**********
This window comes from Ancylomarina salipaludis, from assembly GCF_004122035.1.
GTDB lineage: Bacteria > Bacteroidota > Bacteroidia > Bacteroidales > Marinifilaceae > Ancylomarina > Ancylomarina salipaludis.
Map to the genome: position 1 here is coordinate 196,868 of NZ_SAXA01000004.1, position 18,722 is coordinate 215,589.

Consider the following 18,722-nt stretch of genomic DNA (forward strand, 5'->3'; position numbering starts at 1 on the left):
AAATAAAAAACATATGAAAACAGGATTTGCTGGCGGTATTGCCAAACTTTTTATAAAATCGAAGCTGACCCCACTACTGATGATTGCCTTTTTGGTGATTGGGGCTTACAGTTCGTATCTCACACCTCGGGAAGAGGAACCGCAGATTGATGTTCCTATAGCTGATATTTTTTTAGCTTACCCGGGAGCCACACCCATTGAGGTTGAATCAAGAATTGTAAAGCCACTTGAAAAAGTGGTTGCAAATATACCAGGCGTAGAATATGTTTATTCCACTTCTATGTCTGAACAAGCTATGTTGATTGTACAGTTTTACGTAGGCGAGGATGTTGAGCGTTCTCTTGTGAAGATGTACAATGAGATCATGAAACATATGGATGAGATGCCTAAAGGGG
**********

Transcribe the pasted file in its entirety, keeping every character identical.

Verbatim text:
This window comes from Ancylomarina salipaludis, from assembly GCF_004122035.1.
GTDB lineage: Bacteria > Bacteroidota > Bacteroidia > Bacteroidales > Marinifilaceae > Ancylomarina > Ancylomarina salipaludis.
Map to the genome: position 1 here is coordinate 196,868 of NZ_SAXA01000004.1, position 18,722 is coordinate 215,589.

Consider the following 18,722-nt stretch of genomic DNA (forward strand, 5'->3'; position numbering starts at 1 on the left):
AAATAAAAAACATATGAAAACAGGATTTGCTGGCGGTATTGCCAAACTTTTTATAAAATCGAAGCTGACCCCACTACTGATGATTGCCTTTTTGGTGATTGGGGCTTACAGTTCGTATCTCACACCTCGGGAAGAGGAACCGCAGATTGATGTTCCTATAGCTGATATTTTTTTAGCTTACCCGGGAGCCACACCCATTGAGGTTGAATCAAGAATTGTAAAGCCACTTGAAAAAGTGGTTGCAAATATACCAGGCGTAGAATATGTTTATTCCACTTCTATGTCTGAACAAGCTATGTTGATTGTACAGTTTTACGTAGGCGAGGATGTTGAGCGTTCTCTTGTGAAGATGTACAATGAGATCATGAAACATATGGATGAGATGCCTAAAGGGG